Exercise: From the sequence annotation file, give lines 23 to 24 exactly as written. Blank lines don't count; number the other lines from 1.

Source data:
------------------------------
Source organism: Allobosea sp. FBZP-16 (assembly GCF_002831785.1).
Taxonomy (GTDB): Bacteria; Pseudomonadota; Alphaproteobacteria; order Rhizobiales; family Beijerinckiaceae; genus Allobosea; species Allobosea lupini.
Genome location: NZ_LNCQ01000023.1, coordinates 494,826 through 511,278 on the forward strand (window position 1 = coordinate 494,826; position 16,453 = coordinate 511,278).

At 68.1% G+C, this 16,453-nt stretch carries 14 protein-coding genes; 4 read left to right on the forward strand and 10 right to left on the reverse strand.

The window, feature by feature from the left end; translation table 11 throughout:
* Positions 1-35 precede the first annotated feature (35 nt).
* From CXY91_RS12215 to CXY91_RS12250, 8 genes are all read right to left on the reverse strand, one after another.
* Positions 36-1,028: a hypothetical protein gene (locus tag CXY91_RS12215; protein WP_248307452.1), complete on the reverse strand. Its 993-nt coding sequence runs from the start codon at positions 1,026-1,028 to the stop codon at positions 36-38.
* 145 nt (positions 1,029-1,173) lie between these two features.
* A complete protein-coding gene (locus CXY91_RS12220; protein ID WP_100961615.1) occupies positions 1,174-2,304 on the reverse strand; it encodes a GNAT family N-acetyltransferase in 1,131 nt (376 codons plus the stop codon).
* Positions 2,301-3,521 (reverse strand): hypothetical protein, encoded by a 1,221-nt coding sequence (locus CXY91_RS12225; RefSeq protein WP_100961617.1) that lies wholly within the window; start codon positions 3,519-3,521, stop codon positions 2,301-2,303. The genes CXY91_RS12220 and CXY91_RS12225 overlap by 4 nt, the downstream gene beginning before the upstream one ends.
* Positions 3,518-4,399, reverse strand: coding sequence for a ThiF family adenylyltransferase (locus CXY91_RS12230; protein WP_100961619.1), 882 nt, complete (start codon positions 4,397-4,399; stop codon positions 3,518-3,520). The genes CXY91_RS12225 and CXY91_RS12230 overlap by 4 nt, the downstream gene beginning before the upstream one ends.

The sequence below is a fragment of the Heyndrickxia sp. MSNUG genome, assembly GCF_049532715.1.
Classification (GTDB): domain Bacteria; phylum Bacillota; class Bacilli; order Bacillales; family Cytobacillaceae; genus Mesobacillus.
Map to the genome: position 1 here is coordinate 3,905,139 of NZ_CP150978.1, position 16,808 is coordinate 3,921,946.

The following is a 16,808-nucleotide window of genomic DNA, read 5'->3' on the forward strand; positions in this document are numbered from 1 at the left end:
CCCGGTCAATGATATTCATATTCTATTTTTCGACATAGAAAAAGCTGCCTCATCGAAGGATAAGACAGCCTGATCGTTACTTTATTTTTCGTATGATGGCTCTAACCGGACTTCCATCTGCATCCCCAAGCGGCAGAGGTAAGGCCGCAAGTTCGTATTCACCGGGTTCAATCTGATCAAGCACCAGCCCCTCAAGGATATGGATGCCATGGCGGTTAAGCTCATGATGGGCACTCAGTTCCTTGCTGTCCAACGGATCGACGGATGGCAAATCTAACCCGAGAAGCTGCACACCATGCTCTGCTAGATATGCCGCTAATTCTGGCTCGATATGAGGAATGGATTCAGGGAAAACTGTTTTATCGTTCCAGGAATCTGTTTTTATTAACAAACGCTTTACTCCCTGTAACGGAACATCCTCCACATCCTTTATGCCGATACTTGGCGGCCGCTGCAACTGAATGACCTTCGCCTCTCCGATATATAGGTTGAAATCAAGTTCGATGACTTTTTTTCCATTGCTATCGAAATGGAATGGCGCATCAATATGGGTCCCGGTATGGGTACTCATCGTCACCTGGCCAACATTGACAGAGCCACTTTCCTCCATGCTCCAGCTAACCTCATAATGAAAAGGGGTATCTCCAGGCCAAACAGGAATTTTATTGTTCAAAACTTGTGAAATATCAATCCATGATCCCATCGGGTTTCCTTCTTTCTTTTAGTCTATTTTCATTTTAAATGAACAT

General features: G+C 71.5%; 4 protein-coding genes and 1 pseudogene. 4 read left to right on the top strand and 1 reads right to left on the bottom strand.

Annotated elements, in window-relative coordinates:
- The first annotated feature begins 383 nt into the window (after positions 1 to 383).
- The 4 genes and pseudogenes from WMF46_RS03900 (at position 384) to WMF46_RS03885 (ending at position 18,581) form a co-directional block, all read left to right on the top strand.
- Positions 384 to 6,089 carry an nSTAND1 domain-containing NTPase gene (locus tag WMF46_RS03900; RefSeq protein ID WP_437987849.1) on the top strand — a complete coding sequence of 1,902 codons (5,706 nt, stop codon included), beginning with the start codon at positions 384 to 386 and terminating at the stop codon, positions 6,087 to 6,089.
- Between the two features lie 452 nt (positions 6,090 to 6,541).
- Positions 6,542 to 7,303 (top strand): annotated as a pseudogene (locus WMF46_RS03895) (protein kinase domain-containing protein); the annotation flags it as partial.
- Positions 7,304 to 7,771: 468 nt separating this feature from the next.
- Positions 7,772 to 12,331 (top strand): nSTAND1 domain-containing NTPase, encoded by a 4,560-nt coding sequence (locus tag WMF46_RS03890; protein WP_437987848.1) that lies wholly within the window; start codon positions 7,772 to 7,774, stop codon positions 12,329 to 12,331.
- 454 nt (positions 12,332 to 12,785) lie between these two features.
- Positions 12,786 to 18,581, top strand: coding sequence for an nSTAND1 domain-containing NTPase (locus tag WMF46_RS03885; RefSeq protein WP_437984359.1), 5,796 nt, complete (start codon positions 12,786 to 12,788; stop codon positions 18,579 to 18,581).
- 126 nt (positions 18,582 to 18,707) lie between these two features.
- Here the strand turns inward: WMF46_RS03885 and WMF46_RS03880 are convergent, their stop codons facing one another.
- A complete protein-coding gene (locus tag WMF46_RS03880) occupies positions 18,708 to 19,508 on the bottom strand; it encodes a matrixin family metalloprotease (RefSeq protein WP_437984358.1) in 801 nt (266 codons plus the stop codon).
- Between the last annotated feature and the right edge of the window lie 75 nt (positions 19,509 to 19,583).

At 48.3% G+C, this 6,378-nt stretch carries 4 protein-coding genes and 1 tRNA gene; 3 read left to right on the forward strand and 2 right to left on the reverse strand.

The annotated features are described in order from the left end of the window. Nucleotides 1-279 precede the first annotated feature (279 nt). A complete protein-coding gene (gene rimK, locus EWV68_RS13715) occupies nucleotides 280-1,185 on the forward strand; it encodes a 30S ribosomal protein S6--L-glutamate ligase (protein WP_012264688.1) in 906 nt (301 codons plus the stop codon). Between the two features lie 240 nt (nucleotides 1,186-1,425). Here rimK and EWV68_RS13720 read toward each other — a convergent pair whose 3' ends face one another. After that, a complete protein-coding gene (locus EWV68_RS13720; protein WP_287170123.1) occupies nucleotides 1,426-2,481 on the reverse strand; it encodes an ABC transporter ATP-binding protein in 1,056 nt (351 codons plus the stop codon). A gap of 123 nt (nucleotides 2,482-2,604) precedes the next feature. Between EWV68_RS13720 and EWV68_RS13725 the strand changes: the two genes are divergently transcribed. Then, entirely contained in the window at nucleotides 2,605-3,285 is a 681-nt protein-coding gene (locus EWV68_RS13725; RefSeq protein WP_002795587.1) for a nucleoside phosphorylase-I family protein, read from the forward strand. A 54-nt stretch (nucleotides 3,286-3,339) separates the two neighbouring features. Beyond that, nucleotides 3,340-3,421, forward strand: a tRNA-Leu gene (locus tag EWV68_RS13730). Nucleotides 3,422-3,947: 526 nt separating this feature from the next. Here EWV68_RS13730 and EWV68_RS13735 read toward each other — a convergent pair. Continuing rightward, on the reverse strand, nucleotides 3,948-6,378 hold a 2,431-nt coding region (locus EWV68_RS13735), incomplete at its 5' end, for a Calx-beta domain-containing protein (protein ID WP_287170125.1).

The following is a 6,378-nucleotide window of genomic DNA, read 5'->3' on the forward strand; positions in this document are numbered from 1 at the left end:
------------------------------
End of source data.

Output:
- Between the two features lie 452 nt (positions 6,090 to 6,541).
- Positions 6,542 to 7,303 (top strand): annotated as a pseudogene (locus WMF46_RS03895) (protein kinase domain-containing protein); the annotation flags it as partial.